PETALUMA, CA--(Marketwired - Jul 2, 2014) - According to the American Small Business League, the latest data from the Federal Procurement Data System (FPDS) shows 175 Fortune 500 firms received billions of dollars in federal small business contracts in 2013. In 2012, 235 Fortune 500 firms received small business contracts.
Some of the firms the Small Business Administration (SBA) has included in their small business contracting statistics include: Chevron, Apple, General Electric, AT&T, Hewlett Packard, IBM, Verizon, UPS, Bank of America, Citigroup, Home Depot, Microsoft, Wells Fargo, Pepsi, Boeing, Oracle, Lockheed Martin, Northrop Grumman, American Airlines and John Deere.
A recent legal opinion by one of the nation's leading experts on federal contracting law, Professor Charles Tiefer, describes the federal government's diversion of small business contracts to corporate giants as "fraud." He also points out the lack of oversight on small business contracting when he stated, "SBA and the agency are failing to demand recertifications, and failing to take action in the absence of valid certifications of continuing small size."
As early as 1995, the SBA Office of Inspector General reported on "a particular fraudulent practice" when firms that had been found not to be small businesses continued to claim to be small businesses to illegally land federal small business contracts.
A 2004 report from the Small Business Administration Office of Advocacy describes one of the reasons large businesses receive federal small business contracts is due to "vendor deception."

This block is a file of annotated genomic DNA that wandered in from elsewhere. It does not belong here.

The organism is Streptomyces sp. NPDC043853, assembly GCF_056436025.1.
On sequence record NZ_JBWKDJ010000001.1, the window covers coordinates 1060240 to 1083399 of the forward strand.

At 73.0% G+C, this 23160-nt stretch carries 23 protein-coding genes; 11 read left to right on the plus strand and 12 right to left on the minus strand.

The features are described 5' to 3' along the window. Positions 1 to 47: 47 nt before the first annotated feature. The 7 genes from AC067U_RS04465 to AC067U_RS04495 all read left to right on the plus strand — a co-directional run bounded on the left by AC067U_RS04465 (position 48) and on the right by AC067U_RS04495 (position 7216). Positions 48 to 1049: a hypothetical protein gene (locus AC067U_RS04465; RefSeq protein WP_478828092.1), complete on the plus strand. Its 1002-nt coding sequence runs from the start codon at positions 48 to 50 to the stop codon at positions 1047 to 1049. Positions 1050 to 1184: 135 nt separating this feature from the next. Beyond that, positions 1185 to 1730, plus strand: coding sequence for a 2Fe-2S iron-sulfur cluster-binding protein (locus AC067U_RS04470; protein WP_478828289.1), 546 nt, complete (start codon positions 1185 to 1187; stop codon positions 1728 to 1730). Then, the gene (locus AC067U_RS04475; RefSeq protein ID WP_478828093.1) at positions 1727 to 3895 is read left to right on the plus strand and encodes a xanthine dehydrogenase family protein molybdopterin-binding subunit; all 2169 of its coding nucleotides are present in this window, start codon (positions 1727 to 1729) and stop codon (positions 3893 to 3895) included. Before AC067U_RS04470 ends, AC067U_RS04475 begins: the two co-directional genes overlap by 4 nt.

In 2005 the SBA Office of Inspector General released report 5-16 that reported large businesses were receiving federal small business contracts through, "false certifications" and "improper certifications."
Report 5-15 from the SBA Office of Inspector General described the diversion of billions of dollars in federal small business contracts to corporate giants as, "One of the most important challenges facing the Small Business Administration (SBA) and the entire federal government today..."
Report 5-14 from the SBA Office of Inspector General found the SBA itself was reporting awards to big businesses as small business awards.
In 2008 even President Obama recognized the magnitude of fraud and abuse in federal small business contracting programs when he released the statement, "It is time to end the diversion of federal small business contracts to corporate giants."
President Obama never adopted any policies or legislation to keep his campaign promise to American small businesses. Every year of the Obama Administration, the SBA Inspector General, Peg Gustafson, who was appointed by President Obama, has named the diversion of federal small business contracts to big businesses as the number one problem at the SBA.
In 2009 the Government Accountability Office essentially accused the SBA of encouraging fraud when it released Report 10-108 that stated, "By failing to hold firms accountable, SBA and contracting agencies have sent a message to the contracting community that there is no punishment or consequences for committing fraud."
As opposed to adopting policies that stop the diversion of federal small business contracts to corporate giants, the SBA has proposed new policies that will allow thousands of large businesses to qualify as small businesses.